Why is the new mill called a “next-generation bioproduct mill”?
All of the products manufactured at the mill will be bioproducts. In the early stages, 20 per cent of these products will be bioproducts other than pulp. The Metsä Group bioproduct mill will produce high-quality pulp sustainably and resource-efficiently, and it will also produce biomaterials, biochemicals, bioenergy and biofertilisers from production side streams. The mill will use 100 per cent of the raw materials and side streams to manufacture products and produce energy, and it will not use any fossil fuels whatsoever.
A globally unique bioeconomy ecosystem of companies will develop around its pulp production over time.
Why was Äänekoski in Finland selected as the location?
The mill can be built in the existing mill area in Äänekoski, where Metsä Board already has a paperboard mill. The location is ideal in terms of raw material availability, and the necessary logistics networks are already in place. The existing Äänekoski mill was completed 30 years ago and would have required renovation in the near future in any case.
What types of bioproducts will the mill produce in its early stages of operation and over the long term?
The products of the present pulp mill will constitute the core of the product portfolio, including high-quality pulps, tall oil, turpentine, bioelectricity, process steam, district heat and wood fuel.
Potential new bioproducts include product gas, sulphuric acid, methanol, textile fibres, biocomposites, lignin products, fertilisers and biogas. We are studying several processes and product paths, which will be implemented gradually, possibly even in 2017 when the mill is inaugurated.
What types of partners are you hoping will join the ecosystem?
The operating model for the bioproduct mill is based on a partnership network where new products are created in cooperation between various expert operators in the value chain. We are expecting businesses of various sizes and in various stages of development that specialise in biomaterials and bioenergy, for example, to join the ecosystem. Opportunities to manufacture innovative, high-added-value bioproducts will open up for small and medium-sized enterprises in particular.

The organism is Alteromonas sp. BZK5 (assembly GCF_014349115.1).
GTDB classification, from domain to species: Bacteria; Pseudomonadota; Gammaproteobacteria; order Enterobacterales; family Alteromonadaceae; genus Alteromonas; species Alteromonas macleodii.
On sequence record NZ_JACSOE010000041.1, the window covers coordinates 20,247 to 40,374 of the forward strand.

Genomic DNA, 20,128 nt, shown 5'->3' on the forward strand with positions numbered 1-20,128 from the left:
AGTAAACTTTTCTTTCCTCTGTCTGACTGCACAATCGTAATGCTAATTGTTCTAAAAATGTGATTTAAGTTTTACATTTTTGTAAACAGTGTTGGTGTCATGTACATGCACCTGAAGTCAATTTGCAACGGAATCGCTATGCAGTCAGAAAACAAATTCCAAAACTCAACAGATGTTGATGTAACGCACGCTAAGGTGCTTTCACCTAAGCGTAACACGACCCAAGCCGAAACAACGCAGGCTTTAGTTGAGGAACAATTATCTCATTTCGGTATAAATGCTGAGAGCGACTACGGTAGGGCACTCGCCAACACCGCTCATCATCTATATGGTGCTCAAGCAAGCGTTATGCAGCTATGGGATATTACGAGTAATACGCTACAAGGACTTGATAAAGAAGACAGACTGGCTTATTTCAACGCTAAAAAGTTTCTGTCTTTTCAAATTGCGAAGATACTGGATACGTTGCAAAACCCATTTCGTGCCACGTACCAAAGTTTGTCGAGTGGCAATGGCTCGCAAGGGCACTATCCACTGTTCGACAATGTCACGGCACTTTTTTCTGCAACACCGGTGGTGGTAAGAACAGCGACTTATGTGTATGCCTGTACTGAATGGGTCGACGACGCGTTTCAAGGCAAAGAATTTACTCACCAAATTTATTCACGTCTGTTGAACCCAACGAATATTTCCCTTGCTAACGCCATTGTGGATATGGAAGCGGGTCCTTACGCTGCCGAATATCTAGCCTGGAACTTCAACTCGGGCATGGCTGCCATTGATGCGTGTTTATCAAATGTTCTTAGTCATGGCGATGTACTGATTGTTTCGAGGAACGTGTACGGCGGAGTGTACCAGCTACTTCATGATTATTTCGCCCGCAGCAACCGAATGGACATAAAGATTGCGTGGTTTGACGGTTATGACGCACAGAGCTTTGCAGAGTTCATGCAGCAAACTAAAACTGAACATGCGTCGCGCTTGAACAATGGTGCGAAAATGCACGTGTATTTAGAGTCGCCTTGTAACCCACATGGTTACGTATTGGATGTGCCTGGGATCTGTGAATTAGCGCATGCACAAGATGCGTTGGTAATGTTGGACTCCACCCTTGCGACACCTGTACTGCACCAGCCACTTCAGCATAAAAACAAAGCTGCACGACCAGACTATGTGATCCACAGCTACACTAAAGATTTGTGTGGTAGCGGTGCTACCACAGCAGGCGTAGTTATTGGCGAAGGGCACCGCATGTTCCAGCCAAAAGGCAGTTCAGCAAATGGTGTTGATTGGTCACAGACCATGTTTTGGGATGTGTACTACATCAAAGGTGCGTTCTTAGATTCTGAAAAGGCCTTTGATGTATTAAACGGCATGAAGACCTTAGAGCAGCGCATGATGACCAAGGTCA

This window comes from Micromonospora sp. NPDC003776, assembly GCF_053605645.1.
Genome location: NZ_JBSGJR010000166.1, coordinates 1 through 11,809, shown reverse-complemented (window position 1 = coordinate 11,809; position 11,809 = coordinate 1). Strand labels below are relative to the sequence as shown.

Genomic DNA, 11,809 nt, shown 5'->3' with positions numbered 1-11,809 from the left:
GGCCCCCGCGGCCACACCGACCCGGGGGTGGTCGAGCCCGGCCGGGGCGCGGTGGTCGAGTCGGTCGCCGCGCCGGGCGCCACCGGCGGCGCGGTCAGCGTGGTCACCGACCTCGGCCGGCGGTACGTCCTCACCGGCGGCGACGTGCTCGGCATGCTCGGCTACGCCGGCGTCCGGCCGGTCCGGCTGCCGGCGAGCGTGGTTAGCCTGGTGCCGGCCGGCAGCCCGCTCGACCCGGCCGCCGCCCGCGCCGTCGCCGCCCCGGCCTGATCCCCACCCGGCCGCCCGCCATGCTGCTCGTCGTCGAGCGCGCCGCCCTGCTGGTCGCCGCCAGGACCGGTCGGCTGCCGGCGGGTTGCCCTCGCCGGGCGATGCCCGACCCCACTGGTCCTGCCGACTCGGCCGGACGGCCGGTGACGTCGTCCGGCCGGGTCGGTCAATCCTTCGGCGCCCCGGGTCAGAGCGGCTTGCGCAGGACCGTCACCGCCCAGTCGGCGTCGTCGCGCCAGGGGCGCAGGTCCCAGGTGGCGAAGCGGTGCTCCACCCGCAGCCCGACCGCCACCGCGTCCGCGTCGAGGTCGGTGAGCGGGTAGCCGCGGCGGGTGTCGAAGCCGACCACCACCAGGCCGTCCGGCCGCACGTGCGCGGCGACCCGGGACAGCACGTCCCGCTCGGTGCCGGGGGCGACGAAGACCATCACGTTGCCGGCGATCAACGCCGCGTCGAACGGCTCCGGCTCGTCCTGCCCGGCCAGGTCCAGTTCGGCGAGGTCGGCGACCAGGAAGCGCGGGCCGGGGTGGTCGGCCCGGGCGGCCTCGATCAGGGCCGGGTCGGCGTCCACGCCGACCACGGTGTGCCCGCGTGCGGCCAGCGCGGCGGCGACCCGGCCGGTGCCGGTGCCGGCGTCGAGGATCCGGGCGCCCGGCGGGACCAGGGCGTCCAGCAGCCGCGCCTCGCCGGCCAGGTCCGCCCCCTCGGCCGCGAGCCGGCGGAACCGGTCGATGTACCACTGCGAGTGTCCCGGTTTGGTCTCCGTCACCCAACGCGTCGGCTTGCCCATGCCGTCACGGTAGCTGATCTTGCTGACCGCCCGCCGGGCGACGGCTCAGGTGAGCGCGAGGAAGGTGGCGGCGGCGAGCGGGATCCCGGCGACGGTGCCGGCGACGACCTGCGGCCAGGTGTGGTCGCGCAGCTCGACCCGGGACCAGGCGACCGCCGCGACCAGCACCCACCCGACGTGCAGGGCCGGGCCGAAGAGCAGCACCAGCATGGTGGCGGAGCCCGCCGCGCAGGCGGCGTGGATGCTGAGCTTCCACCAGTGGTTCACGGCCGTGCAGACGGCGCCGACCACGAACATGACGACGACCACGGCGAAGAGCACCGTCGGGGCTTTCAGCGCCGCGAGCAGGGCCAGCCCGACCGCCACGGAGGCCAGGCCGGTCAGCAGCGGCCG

How will the project affect employment?
The project is expected to employ 2,000–3,000 people during the construction phase, with a total employment effect of more than 6,000 person-years. After production begins, the employment effect of the bioproduct mill throughout the value chain in Finland will be 2,500 jobs, including around 1,500 new jobs. The employment effect will be most significant in wood harvesting and transportation.
The number of employees at the Äänekoski pulp mill will remain unchanged at 170. The new mill will secure these jobs far into the future. The bioproduct units to be built in conjunction with the pulp mill will create completely new industrial jobs.
Why is Metsä Fibre making this investment right now?
The steady increase in the global demand for northern softwood pulp is the key factor behind the investment. Our goal is to strengthen our leading position in this market, grow Metsä Fibre’s business operations and improve our profitability over the long term.
How is the project progressing at the moment?
The investment decision was made on 21 April 2015. Excavation work in the mill area began immediately after that, and the letters of intent signed with the key partners were finalised into delivery agreements. The installation of the main equipment will begin in the third quarter of 2016. The trial use of the mill will begin in spring 2017, and the mill will be completed in the third quarter of 2017. The mill will reach its nominal production rate in summer 2018.
What level of emissions will the new mill generate compared to the existing Äänekoski mill?
Despite a significant increase in production, the mill will remain compliant with the environmental permit granted to the present pulp mill in 2006. All production side streams and waste will be reused. The equipment solutions will be based on energy efficiency and clean technology.
- Emissions into water: no effect on the usability classification of the natural waterway
- Emissions into the air: the quality of air in the town will improve, particularly in terms of odorous compounds
- Noise: the noise generated by the mill and the mill area will not exceed the guideline values
- Solid waste: the amount of solid waste will be minimised, and recycling will be continuously developed.
What types of wood will the mill use and in what proportion?
The mill will use 4.5 million cubic metres of softwood and 2 million cubic metres of birch per year. It will increase the annual use of softwood by 3.9 million cubic metres and the use of birch by 0.4 million cubic metres.
Will the wood raw material be sufficient for such large-scale production? How will you ensure availability?
The use of pulpwood will increase by around 4 million cubic metres per year, meaning that the use will increase by around 10 per cent at the national level. The annual felling of softwood pulpwood can be increased sustainably by 7 million cubic metres in Finland. The effect will spread across Finland through changes in the sourcing areas of our mills.
Our wood supply is supported by the central location of Äänekoski, the broad member base of Metsäliitto Cooperative, and Metsä Group’s strong wood products industry, which uses logs as a raw material. The need for imported wood will remain at its present level.